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Revolutionaries in the Middle East
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Two separate stories I've heard recently on NPR...

The first interviewed a group of Egyptian 20-somethings who were meeting in a creative writing group in a cafe. The NPR correspondent asked them questions like:

Would you like to see someone other than Hosni Mubarak as President of Egypt?

The answer was essentially: Why not? But he has been President my whole life and I can't imagine who would take his place.

And one's like this:

Would you like to see democracy come to Egypt?

Paraphrasing: Sure, why not? We don't want it forced on us by Bush, but sure, we would like it. But how that would happen? Who would do it and when? Who knows?

Spoken like a true revolutionary.

On the opposite side of the coin, there was a story about The Committee to Protect Bloggers, who are trying to raise awareness of the jailing of Iranian bloggers Arash Sigarchi and Mojtaba Saminejad, for nothing other than posting their opinions on blogs and being critical of their government.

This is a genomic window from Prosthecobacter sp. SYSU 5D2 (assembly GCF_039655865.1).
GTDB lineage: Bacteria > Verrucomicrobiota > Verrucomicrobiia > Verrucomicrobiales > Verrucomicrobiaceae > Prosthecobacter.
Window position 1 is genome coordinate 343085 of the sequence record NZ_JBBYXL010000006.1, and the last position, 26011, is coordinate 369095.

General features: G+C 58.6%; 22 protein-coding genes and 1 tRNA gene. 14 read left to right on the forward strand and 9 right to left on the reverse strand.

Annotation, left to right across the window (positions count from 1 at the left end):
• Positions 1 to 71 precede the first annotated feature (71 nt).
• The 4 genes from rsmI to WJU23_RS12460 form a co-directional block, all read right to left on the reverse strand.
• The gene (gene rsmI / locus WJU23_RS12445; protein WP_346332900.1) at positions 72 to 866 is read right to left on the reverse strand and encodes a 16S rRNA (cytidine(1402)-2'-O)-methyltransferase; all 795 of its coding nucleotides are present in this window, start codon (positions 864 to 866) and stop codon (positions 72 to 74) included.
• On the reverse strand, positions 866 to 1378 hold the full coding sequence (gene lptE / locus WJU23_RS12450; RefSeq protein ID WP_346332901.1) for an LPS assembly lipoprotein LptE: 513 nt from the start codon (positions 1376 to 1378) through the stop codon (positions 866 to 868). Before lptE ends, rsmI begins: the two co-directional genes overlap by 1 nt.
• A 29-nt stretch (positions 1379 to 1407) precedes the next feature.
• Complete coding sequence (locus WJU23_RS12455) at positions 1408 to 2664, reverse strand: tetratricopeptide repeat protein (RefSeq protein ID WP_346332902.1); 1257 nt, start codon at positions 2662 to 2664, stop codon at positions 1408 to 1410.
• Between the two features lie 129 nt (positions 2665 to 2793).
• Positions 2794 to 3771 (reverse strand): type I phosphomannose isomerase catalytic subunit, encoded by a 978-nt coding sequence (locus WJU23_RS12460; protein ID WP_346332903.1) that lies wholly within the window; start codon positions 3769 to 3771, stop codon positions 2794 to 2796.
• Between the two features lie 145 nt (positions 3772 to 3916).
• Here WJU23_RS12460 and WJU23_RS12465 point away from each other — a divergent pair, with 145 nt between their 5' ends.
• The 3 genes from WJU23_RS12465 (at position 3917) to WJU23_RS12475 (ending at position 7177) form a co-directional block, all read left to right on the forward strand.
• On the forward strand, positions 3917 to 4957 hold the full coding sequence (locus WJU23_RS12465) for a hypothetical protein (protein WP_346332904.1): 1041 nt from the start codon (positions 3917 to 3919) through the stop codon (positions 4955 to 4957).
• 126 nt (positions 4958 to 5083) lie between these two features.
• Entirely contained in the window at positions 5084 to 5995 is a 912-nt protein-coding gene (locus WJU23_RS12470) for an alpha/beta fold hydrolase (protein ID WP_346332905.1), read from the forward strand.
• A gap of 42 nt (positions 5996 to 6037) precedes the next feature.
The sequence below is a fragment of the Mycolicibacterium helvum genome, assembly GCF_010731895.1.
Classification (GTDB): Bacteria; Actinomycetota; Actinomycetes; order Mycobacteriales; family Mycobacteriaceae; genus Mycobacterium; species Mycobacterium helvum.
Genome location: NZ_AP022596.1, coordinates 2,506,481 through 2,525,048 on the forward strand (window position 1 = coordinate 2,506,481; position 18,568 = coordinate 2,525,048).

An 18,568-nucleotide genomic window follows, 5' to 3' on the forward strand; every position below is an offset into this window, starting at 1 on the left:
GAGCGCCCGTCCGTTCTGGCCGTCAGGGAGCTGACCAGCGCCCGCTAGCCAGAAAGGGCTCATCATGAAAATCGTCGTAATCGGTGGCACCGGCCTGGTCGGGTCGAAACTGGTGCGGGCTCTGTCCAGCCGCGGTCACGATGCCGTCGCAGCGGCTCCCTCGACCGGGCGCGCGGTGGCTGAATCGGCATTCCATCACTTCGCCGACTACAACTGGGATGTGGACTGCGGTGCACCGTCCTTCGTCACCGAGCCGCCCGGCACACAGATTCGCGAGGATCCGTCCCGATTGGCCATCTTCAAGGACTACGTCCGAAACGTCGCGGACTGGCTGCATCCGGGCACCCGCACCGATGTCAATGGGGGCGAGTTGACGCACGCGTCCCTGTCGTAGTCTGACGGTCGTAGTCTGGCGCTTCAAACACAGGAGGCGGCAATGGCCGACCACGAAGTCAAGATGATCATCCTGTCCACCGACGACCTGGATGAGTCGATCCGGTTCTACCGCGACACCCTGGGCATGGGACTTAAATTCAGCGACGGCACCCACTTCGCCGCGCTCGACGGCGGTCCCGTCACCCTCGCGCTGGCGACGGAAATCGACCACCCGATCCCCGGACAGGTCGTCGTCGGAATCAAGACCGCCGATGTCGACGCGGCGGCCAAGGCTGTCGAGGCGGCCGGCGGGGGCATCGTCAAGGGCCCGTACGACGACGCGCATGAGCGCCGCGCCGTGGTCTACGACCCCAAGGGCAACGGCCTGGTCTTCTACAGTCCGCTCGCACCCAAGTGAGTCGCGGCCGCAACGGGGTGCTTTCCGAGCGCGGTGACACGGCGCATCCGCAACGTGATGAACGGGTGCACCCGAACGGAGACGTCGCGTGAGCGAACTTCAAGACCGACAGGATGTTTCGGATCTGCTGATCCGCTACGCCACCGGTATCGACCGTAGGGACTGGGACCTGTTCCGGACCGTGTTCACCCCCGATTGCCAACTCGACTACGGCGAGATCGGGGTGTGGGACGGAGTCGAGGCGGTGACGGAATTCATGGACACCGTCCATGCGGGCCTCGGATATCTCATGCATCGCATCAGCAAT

People in Iran have been jailed arbitrarily and tortured for basically doing what I do here every day. That's courage, and apparently something the middle-class Egyptians interviewed don't understand.

If you want change, really want change, you've got to take some kind of a stand and actually put your own ass on the line. The casual indifference of the Egyptians in the story is disheartening, but probably typical of most people, not willing to stick their necks out for their ideals. But the story of the Iranian bloggers gives some hope that there are real reformers who want real change, and who are willing to risk their lives to see it happen.

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